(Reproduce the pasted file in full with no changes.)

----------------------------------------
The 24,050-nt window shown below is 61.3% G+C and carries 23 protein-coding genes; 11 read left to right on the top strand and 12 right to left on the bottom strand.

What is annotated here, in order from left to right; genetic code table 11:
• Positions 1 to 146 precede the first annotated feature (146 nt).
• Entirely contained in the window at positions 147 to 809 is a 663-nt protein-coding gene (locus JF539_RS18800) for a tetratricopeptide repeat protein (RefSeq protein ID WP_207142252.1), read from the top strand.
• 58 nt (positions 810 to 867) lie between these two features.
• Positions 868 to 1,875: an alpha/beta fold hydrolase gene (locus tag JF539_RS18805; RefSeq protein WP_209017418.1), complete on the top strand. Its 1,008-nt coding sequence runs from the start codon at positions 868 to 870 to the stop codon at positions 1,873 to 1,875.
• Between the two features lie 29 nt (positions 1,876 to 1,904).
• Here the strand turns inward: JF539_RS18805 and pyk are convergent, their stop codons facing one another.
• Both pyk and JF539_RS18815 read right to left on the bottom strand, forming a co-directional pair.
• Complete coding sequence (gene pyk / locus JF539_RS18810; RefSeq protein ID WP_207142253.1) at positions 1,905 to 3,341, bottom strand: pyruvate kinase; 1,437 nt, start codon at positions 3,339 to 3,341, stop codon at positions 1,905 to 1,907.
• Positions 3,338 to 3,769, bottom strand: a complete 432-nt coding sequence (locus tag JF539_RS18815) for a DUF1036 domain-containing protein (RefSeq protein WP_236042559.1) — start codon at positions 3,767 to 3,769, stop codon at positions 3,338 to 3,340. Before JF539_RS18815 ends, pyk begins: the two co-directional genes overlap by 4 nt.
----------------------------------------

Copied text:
The 24,050-nt window shown below is 61.3% G+C and carries 23 protein-coding genes; 11 read left to right on the top strand and 12 right to left on the bottom strand.

What is annotated here, in order from left to right; genetic code table 11:
• Positions 1 to 146 precede the first annotated feature (146 nt).
• Entirely contained in the window at positions 147 to 809 is a 663-nt protein-coding gene (locus JF539_RS18800) for a tetratricopeptide repeat protein (RefSeq protein ID WP_207142252.1), read from the top strand.
• 58 nt (positions 810 to 867) lie between these two features.
• Positions 868 to 1,875: an alpha/beta fold hydrolase gene (locus tag JF539_RS18805; RefSeq protein WP_209017418.1), complete on the top strand. Its 1,008-nt coding sequence runs from the start codon at positions 868 to 870 to the stop codon at positions 1,873 to 1,875.
• Between the two features lie 29 nt (positions 1,876 to 1,904).
• Here the strand turns inward: JF539_RS18805 and pyk are convergent, their stop codons facing one another.
• Both pyk and JF539_RS18815 read right to left on the bottom strand, forming a co-directional pair.
• Complete coding sequence (gene pyk / locus JF539_RS18810; RefSeq protein ID WP_207142253.1) at positions 1,905 to 3,341, bottom strand: pyruvate kinase; 1,437 nt, start codon at positions 3,339 to 3,341, stop codon at positions 1,905 to 1,907.
• Positions 3,338 to 3,769, bottom strand: a complete 432-nt coding sequence (locus tag JF539_RS18815) for a DUF1036 domain-containing protein (RefSeq protein WP_236042559.1) — start codon at positions 3,767 to 3,769, stop codon at positions 3,338 to 3,340. Before JF539_RS18815 ends, pyk begins: the two co-directional genes overlap by 4 nt.